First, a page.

The Judge grinned (very rare occurrence) and said, “So, you are the beneficiary of the bounty, which took to heels, from this Court. Well done, at least you had the good sense to take copies and be ready to argue and not come up with the excuse that the case bundle was missing. Get along”. Oh, My God, I thought, this man/judge is ridiculously smart. I was extremely pleased that I had done the leg and home work, to get ready to get along. I heaved a huge sigh of relief, as I told myself to beware of ‘such sterling faculties’ too, from judges on the pulpit.
As I got up to urge my submissions, on behalf of the nationalised bank, 22 Senior Advocates (Yes, I am not joking or setting this up, almost the entire lot of designated Seniors), got up, representing the series of defendants. I was absolutely stunned and the Judge even more. “What sort of a CRP is this that all the Seniors have joined forces to oppose this newcomer?” (Incidentally, Justice V Ratnam too had written the Foreword for one of my books and therefore I was confident, he knew I ‘knew’ something).
I put the Judge on notice that it was a simple suit for recovery, filed by a nationalised bank, against a fertiliser company, based in Coimbatore, for nearly Rs. 50 crores. The defendant borrower filed an application to implead the Ministry of Fertiliser and Chemicals, Union of India and 21 fertiliser companies from all over India. The contention was that the borrower was unable to pay up, because of the sudden change in fertiliser policy of the government, and all the fertiliser companies in India, would/should vouch for it, so that the borrower can seek a restructuring of the loan, to ease the financial exigency faced by them.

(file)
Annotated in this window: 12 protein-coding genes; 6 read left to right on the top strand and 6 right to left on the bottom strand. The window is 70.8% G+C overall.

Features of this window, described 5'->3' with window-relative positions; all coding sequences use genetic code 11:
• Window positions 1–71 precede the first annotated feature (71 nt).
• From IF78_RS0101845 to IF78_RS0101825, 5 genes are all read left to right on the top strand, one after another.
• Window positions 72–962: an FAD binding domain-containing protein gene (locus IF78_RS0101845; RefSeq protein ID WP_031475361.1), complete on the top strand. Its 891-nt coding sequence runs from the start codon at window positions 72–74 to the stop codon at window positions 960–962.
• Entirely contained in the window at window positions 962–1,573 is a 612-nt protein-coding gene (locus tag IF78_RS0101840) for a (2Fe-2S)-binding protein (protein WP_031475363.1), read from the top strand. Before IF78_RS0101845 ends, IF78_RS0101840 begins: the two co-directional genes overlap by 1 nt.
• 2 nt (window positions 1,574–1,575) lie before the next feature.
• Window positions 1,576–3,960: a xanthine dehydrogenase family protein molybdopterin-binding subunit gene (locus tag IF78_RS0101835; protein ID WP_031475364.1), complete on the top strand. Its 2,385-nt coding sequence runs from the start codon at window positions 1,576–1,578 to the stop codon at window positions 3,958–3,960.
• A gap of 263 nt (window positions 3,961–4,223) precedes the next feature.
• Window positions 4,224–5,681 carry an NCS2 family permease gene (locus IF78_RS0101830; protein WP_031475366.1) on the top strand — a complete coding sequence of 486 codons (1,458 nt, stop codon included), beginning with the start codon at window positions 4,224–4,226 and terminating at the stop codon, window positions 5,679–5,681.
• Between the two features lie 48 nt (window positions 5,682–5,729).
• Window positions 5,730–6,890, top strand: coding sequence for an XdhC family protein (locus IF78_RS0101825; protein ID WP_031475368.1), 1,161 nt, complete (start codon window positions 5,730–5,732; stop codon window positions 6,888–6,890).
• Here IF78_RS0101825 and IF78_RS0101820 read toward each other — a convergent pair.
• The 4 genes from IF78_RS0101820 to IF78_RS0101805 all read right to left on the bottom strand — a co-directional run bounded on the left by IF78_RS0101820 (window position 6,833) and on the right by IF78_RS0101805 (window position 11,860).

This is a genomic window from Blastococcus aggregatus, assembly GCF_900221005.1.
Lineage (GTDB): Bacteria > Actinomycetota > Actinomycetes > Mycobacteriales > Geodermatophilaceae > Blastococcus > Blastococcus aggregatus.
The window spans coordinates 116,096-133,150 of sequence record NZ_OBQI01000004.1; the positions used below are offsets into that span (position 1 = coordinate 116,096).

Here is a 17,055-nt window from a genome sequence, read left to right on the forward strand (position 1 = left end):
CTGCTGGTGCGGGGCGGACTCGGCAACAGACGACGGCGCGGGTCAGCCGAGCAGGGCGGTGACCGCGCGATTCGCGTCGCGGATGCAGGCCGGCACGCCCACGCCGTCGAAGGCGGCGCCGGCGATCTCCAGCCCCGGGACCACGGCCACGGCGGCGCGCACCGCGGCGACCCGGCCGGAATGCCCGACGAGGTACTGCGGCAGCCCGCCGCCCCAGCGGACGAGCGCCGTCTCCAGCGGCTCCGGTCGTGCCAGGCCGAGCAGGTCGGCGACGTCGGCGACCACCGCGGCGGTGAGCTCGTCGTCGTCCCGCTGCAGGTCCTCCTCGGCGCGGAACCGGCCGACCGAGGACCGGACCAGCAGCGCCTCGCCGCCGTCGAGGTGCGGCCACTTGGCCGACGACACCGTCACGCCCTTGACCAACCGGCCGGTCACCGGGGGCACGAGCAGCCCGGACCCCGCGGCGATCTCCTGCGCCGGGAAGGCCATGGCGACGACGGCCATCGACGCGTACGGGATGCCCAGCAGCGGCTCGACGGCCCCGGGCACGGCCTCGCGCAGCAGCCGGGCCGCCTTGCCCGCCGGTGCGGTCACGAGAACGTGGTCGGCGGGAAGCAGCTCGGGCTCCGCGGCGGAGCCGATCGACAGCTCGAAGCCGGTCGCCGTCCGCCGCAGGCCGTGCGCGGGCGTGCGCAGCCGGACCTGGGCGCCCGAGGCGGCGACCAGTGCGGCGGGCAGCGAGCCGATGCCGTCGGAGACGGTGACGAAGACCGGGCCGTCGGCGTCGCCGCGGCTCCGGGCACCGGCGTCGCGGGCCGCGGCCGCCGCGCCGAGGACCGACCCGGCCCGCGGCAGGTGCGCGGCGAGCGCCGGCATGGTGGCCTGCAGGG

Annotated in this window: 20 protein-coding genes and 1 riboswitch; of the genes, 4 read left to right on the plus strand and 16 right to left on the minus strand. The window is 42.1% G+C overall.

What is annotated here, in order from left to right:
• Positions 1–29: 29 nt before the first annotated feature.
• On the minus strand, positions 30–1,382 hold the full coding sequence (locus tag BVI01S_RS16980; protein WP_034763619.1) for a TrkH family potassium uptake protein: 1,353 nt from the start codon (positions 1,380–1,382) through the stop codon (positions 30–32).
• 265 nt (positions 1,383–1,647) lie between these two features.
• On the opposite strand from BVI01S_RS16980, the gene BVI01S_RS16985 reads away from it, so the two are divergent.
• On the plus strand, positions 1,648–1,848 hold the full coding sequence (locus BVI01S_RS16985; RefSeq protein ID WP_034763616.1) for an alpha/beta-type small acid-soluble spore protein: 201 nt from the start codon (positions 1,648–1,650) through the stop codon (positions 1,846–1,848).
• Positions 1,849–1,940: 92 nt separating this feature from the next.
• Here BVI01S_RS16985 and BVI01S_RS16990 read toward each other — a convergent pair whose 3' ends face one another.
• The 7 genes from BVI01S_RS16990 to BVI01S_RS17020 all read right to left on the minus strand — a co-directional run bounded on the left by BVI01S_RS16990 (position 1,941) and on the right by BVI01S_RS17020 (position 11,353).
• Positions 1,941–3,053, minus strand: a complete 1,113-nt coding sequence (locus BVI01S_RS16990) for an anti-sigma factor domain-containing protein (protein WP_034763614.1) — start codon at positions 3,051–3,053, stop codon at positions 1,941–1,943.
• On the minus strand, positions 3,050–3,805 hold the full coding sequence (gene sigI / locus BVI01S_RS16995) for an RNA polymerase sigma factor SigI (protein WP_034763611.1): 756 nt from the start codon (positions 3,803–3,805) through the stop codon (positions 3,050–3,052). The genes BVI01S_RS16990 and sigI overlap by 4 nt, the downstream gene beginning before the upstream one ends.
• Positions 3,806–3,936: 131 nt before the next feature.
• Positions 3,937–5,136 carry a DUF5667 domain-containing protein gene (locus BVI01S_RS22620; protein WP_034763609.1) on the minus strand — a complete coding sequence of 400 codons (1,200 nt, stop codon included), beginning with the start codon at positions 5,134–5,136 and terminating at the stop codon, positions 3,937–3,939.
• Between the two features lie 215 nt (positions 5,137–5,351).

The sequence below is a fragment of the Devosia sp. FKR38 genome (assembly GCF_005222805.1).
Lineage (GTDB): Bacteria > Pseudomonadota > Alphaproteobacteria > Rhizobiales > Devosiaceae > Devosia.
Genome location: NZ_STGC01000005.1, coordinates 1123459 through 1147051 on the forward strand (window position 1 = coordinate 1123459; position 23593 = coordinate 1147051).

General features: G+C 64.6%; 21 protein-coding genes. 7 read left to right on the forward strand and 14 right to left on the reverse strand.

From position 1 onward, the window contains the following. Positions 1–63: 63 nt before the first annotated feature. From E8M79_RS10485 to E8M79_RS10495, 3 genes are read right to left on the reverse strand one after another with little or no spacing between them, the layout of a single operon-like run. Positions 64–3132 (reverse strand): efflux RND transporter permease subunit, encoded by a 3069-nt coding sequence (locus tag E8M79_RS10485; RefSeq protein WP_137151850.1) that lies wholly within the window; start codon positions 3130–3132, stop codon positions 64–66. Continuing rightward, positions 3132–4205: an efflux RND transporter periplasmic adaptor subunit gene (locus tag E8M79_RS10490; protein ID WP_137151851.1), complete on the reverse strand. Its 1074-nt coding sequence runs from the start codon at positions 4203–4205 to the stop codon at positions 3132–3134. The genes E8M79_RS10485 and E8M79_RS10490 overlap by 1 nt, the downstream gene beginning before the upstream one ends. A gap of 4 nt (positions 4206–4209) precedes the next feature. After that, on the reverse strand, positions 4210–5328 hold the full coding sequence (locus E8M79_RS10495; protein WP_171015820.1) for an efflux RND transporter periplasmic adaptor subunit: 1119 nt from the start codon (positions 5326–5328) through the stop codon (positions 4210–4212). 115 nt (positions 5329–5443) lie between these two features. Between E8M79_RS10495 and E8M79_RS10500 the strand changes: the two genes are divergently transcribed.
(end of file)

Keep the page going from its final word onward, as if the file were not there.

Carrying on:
It was ordered in the IA filed by the defendant- “The respondents sought to be impleaded in the IA have all endorsed that they had no objection for impleading. Petition is allowed. The plaintiff is directed to carry out the amendment and serve copies on the impleaded parties for their written statements”.
I got up and said, that is where the problem comes. “The IA was filed by the sole borrower defendant to implead so many defendants. The plaintiff bank opposed it, and filed a counter statement. Mistakenly or otherwise, this was not noted and based on the endorsement, made by the fertiliser companies, the IA was allowed, as if the plaintiff had also agreed for it.”
Judge, “What the hell is going in our subordinate judiciary? I knew they were capable of passing orders injuncting a pregnant mother from delivering, but this is amazing.” He checked and found out that 21 separate advocates had filed vakalats, for the parties sought to be impleaded and boomed, “It is obvious that all these advocates have behaved like mercenaries. They have all said No Objection and there could be no other reason than that the said impleaded defendants, in the suit, may have to cough up Advocate fees as per the existing practices ad valorem, on the suit value, running to several crores. How cheap can one get? And all of them in unison. Shame on the profession. I intend to….”
All the 22 Senior Advocates got up together. It was a sight for sore eyes of a newcomer and absolutely enjoyable. I can see it my mind’s eye, even at this distance and…..
(Continued)
(Author is practising advocate in the Madras High Court)